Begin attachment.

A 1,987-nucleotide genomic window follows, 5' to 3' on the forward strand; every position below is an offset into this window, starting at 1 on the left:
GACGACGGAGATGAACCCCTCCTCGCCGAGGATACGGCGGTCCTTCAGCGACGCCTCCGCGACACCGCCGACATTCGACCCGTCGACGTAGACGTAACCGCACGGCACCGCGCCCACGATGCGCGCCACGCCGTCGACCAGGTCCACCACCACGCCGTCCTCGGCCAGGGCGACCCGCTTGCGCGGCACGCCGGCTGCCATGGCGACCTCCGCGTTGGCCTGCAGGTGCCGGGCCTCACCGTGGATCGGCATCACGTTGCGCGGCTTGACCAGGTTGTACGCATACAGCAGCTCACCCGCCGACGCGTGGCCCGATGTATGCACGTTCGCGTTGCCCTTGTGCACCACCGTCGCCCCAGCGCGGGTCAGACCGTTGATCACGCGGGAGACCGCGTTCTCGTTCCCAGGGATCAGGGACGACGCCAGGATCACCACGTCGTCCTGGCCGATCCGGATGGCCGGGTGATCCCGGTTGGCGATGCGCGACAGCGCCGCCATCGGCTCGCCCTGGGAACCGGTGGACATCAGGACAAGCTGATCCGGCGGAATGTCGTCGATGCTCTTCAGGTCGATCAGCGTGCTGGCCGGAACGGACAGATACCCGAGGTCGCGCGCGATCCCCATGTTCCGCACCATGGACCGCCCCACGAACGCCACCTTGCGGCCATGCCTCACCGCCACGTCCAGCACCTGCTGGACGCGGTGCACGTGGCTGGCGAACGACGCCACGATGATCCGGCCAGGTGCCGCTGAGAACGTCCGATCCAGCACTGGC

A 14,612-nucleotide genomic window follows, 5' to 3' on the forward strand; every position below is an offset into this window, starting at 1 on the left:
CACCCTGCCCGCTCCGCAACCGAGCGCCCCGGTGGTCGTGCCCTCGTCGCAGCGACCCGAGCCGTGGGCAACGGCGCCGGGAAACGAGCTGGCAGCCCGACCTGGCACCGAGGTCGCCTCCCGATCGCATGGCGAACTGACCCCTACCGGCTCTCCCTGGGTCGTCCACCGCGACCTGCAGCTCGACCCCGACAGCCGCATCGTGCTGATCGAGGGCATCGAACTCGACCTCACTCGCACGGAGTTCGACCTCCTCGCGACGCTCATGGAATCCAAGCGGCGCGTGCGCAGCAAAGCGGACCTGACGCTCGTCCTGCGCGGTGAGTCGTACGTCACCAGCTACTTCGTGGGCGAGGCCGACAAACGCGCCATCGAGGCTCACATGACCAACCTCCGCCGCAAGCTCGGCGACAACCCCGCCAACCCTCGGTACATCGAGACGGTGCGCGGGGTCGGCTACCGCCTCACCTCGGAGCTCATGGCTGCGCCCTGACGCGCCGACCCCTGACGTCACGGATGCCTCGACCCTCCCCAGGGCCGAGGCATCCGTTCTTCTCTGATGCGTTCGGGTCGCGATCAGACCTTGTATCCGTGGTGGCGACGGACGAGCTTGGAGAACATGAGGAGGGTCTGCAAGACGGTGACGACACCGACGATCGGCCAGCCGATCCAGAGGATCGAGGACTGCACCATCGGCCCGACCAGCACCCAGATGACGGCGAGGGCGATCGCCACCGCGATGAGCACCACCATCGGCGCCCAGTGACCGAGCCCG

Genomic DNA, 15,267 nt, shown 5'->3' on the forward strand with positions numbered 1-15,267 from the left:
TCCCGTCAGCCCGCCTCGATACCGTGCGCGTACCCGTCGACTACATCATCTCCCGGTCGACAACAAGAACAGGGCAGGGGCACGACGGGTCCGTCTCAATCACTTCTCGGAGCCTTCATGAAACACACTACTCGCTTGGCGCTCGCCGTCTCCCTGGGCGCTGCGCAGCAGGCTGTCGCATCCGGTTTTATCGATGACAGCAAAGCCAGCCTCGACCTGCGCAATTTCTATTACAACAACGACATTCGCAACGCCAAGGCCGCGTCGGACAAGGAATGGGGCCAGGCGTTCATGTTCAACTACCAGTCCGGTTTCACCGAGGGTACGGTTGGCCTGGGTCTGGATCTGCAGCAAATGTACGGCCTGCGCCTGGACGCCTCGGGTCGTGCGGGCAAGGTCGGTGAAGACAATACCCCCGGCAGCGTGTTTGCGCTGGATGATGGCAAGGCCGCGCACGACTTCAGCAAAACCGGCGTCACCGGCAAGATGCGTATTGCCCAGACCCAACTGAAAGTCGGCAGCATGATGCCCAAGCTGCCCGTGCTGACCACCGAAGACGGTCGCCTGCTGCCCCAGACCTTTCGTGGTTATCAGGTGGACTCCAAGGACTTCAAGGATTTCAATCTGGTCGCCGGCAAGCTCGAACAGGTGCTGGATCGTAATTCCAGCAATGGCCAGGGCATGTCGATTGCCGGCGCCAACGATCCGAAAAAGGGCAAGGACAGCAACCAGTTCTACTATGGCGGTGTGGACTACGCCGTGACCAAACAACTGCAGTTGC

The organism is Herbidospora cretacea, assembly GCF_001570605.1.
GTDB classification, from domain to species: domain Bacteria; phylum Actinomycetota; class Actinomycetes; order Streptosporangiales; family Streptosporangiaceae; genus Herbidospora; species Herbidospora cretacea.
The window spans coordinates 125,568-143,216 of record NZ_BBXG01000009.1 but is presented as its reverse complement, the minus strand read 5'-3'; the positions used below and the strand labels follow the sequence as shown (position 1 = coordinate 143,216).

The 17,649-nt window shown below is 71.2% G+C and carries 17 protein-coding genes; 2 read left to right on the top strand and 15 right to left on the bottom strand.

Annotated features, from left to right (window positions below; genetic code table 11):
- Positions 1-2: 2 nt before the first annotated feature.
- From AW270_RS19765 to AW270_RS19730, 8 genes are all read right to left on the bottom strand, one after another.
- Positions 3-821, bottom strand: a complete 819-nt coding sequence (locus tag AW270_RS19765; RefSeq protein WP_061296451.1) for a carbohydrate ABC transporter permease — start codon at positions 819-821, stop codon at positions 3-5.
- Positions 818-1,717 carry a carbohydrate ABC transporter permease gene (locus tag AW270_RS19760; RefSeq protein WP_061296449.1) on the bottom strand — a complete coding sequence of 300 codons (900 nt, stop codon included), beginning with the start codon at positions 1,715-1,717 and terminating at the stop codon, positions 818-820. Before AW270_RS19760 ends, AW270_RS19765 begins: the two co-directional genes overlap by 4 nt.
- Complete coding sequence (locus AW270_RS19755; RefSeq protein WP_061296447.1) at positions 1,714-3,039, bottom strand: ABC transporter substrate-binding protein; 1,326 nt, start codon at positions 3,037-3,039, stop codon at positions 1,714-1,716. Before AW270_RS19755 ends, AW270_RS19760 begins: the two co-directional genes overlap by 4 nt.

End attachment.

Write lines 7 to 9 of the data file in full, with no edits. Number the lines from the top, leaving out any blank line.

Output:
The organism is Herbidospora cretacea, assembly GCF_001570605.1.
GTDB classification, from domain to species: domain Bacteria; phylum Actinomycetota; class Actinomycetes; order Streptosporangiales; family Streptosporangiaceae; genus Herbidospora; species Herbidospora cretacea.
The window spans coordinates 125,568-143,216 of record NZ_BBXG01000009.1 but is presented as its reverse complement, the minus strand read 5'-3'; the positions used below and the strand labels follow the sequence as shown (position 1 = coordinate 143,216).